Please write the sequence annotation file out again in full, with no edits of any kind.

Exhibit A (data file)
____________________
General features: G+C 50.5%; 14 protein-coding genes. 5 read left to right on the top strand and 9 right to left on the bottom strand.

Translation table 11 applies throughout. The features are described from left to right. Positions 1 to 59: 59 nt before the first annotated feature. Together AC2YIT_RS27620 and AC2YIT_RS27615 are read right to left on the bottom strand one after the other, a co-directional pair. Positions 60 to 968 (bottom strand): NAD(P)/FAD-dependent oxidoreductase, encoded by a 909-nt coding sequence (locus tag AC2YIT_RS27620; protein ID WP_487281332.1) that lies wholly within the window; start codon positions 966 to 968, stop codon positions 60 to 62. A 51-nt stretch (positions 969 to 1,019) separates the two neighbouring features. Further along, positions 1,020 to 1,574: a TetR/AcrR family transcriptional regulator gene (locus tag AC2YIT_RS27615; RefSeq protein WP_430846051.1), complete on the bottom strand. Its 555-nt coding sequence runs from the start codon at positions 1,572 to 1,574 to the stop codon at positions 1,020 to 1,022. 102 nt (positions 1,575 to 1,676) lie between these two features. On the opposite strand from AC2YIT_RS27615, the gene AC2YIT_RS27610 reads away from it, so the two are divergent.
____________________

General features: G+C 50.5%; 14 protein-coding genes. 5 read left to right on the top strand and 9 right to left on the bottom strand.

Translation table 11 applies throughout. The features are described from left to right. Positions 1 to 59: 59 nt before the first annotated feature. Together AC2YIT_RS27620 and AC2YIT_RS27615 are read right to left on the bottom strand one after the other, a co-directional pair. Positions 60 to 968 (bottom strand): NAD(P)/FAD-dependent oxidoreductase, encoded by a 909-nt coding sequence (locus tag AC2YIT_RS27620; protein ID WP_487281332.1) that lies wholly within the window; start codon positions 966 to 968, stop codon positions 60 to 62. A 51-nt stretch (positions 969 to 1,019) separates the two neighbouring features. Further along, positions 1,020 to 1,574: a TetR/AcrR family transcriptional regulator gene (locus tag AC2YIT_RS27615; RefSeq protein WP_430846051.1), complete on the bottom strand. Its 555-nt coding sequence runs from the start codon at positions 1,572 to 1,574 to the stop codon at positions 1,020 to 1,022. 102 nt (positions 1,575 to 1,676) lie between these two features. On the opposite strand from AC2YIT_RS27615, the gene AC2YIT_RS27610 reads away from it, so the two are divergent.